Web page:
+Received Sept. 29, 2004; revisions received Feb. 18, July 15, and Aug. 8, 2005; accepted Sept. 19, 2005. From the Center for Human Genetics and the Division of Pediatrics, Department of Medicine, Duke University Medical Center; the Center for Human Genetics Research, Department of Molecular Physiology and Biophysics, Vanderbilt University Medical Center, Nashville, Tenn.; and the W.S. Hall Psychiatric Institute, University of South Carolina, Columbia. Address correspondence and reprint requests to Dr. Pericak-Vance, Center for Human Genetics, Department of Medicine, Duke University Medical Center, Box 3445, 595 LaSalle St., Durham, NC 27710; mpv@chg.duhs.duke.edu (e-mail).Supported in part by grants NS-26630 and NS-36768 from the National Institute of Neurological and Communicative Disorders and Stroke, by grant RR-00095 from the National Center for Research Resources, and by the National Alliance for Autism Research.The authors thank the autism families that participated in this study and Dr. Susan Folstein for her contribution in recruitment of the families.

1. Buxbaum JD, Silverman JM, Smith CJ, Kilifarski M, Reichert J, Hollander E, Lawlor BA, Fitzgerald M, Greenberg DA, Davis KL: Evidence for a susceptibility gene for autism on chromosome 2 and for genetic heterogeneity. Am J Hum Genet 2001; 68:1514–1520
 
2.International Molecular Genetic Study of Autism Consortium: A genomewide screen for autism: strong evidence for linkage to chromosomes 2q, 7q, and 16p. Am J Hum Genet 2001; 69:570–581
 
3. Philippe A, Martinez M, Guilloud-Bataille M, Gillberg C, Rastam M, Sponheim E, Coleman M, Zappella M, Aschauer H, Van Maldergem L, Penet C, Feingold J, Brice A, Leboyer M: Genome-wide scan for autism susceptibility genes: Paris Autism Research International Sibpair Study. Hum Mol Genet 1999; 8:805–812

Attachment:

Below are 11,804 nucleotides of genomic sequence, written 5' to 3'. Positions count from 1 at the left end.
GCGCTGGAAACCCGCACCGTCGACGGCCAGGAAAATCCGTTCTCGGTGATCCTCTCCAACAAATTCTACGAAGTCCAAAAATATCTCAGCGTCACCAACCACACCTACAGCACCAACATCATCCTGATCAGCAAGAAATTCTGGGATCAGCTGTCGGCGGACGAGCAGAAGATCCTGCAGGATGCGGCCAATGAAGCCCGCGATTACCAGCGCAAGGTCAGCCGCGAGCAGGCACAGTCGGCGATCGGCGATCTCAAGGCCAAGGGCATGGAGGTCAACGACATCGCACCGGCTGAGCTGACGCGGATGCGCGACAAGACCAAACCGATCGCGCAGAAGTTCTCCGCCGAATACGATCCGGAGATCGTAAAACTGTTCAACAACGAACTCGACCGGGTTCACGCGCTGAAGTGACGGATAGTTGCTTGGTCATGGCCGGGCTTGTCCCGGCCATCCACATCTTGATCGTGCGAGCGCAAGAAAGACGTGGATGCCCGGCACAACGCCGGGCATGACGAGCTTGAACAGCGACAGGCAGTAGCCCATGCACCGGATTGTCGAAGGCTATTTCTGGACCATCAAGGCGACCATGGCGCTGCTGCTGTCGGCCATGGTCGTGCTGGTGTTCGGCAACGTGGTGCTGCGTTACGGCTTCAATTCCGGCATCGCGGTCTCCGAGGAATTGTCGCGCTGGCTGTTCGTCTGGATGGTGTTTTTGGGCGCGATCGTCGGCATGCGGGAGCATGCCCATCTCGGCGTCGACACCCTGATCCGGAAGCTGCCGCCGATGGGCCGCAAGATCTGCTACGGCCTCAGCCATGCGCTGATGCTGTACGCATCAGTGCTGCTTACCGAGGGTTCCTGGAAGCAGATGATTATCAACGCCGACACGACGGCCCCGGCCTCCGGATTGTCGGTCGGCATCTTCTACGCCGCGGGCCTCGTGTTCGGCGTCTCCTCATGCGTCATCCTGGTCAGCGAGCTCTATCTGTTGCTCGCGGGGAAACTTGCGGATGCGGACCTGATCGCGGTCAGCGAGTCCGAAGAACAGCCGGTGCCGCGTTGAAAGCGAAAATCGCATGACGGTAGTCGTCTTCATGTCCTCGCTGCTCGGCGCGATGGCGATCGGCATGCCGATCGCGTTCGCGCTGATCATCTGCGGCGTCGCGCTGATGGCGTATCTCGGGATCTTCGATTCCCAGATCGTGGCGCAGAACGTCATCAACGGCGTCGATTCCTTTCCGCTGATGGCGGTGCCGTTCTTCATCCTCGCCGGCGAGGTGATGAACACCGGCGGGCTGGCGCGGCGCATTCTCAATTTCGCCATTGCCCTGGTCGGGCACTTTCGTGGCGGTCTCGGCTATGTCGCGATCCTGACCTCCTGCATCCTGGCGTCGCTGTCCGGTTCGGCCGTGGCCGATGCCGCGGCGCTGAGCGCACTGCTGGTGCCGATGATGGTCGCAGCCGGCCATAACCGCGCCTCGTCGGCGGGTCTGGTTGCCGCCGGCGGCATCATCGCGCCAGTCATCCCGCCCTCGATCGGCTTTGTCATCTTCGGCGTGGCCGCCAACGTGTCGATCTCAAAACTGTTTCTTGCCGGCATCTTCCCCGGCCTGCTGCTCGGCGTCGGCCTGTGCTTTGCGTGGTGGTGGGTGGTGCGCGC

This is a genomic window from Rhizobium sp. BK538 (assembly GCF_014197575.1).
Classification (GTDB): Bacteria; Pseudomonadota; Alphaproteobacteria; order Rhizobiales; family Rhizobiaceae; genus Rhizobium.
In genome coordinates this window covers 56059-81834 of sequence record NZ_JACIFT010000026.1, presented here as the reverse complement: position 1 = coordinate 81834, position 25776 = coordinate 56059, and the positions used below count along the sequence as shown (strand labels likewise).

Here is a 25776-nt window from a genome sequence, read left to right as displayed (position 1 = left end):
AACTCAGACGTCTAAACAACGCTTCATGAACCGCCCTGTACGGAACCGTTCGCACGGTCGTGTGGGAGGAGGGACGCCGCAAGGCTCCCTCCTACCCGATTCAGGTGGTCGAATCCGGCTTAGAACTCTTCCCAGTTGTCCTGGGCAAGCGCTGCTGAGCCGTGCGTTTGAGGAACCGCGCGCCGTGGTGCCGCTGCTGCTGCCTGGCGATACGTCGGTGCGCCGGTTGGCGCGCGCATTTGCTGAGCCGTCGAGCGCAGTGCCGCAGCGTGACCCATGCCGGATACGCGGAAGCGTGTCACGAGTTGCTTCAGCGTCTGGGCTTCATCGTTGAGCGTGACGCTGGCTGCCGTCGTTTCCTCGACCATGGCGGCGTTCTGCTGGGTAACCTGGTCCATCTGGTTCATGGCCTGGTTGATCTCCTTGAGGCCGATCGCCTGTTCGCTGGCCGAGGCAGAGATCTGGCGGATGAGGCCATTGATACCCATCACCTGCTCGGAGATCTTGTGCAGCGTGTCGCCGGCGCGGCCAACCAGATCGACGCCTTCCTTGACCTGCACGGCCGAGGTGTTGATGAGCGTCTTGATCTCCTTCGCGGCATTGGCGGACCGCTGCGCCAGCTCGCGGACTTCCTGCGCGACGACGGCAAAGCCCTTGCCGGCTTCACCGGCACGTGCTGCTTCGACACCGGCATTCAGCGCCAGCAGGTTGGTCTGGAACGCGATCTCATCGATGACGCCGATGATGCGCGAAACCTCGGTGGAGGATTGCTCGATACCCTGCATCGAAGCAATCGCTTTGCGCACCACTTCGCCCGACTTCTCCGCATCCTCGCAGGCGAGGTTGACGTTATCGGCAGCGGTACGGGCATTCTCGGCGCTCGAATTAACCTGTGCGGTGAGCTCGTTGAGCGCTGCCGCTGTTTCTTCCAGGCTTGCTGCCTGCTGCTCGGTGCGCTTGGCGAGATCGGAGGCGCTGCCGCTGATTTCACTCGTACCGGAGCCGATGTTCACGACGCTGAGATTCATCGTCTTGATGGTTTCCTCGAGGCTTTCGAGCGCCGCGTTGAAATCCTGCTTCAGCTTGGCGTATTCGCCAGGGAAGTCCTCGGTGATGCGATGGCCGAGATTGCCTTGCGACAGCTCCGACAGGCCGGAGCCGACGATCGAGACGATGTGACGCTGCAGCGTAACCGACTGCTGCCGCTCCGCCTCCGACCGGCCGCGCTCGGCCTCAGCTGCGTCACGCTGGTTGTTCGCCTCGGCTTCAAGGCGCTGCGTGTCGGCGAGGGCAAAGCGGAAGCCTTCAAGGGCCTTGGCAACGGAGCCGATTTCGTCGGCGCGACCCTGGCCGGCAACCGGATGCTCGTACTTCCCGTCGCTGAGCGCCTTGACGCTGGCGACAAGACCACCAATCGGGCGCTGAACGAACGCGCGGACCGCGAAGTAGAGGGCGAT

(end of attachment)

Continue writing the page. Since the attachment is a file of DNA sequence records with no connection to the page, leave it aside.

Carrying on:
4. Rabionet R, Jaworski JM, Ashley-Koch AE, Martin ER, Sutcliffe JS, Haines JL, DeLong GR, Abramson RK, Wright HH, Cuccaro ML, Pericak-Vance MA: Analysis of the autism chromosome 2 linkage region: GAD1 and other candidate genes. Neurosci Lett 2004; 372:209–214
 
5. Ramoz N, Reichert JG, Smith CJ, Silverman JM, Bespalova IN, Davis KL, Buxbaum JD: Linkage and association of the mitochondrial aspartate/glutamate carrier SLC25A12 gene with autism. Am J Psychiatry 2004; 161:662–669
 
6. Horvath S, Xu X, Lake SL, Silverman EK, Weiss ST, Laird NM: Family-based tests for associating haplotypes with general phenotype data: application to asthma genetics. Genet Epidemiol 2004; 26:61–69
 
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References

1. Buxbaum JD, Silverman JM, Smith CJ, Kilifarski M, Reichert J, Hollander E, Lawlor BA, Fitzgerald M, Greenberg DA, Davis KL: Evidence for a susceptibility gene for autism on chromosome 2 and for genetic heterogeneity. Am J Hum Genet 2001; 68:1514–1520
 
2.International Molecular Genetic Study of Autism Consortium: A genomewide screen for autism: strong evidence for linkage to chromosomes 2q, 7q, and 16p. Am J Hum Genet 2001; 69:570–581
 
3. Philippe A, Martinez M, Guilloud-Bataille M, Gillberg C, Rastam M, Sponheim E, Coleman M, Zappella M, Aschauer H, Van Maldergem L, Penet C, Feingold J, Brice A, Leboyer M: Genome-wide scan for autism susceptibility genes: Paris Autism Research International Sibpair Study. Hum Mol Genet 1999; 8:805–812
 
4. Rabionet R, Jaworski JM, Ashley-Koch AE, Martin ER, Sutcliffe JS, Haines JL, DeLong GR, Abramson RK, Wright HH, Cuccaro ML, Pericak-Vance MA: Analysis of the autism chromosome 2 linkage region: GAD1 and other candidate genes. Neurosci Lett 2004; 372:209–214
 
5. Ramoz N, Reichert JG, Smith CJ, Silverman JM, Bespalova IN, Davis KL, Buxbaum JD: Linkage and association of the mitochondrial aspartate/glutamate carrier SLC25A12 gene with autism. Am J Psychiatry 2004; 161:662–669
 
6. Horvath S, Xu X, Lake SL, Silverman EK, Weiss ST, Laird NM: Family-based tests for associating haplotypes with general phenotype data: application to asthma genetics. Genet Epidemiol 2004; 26:61–69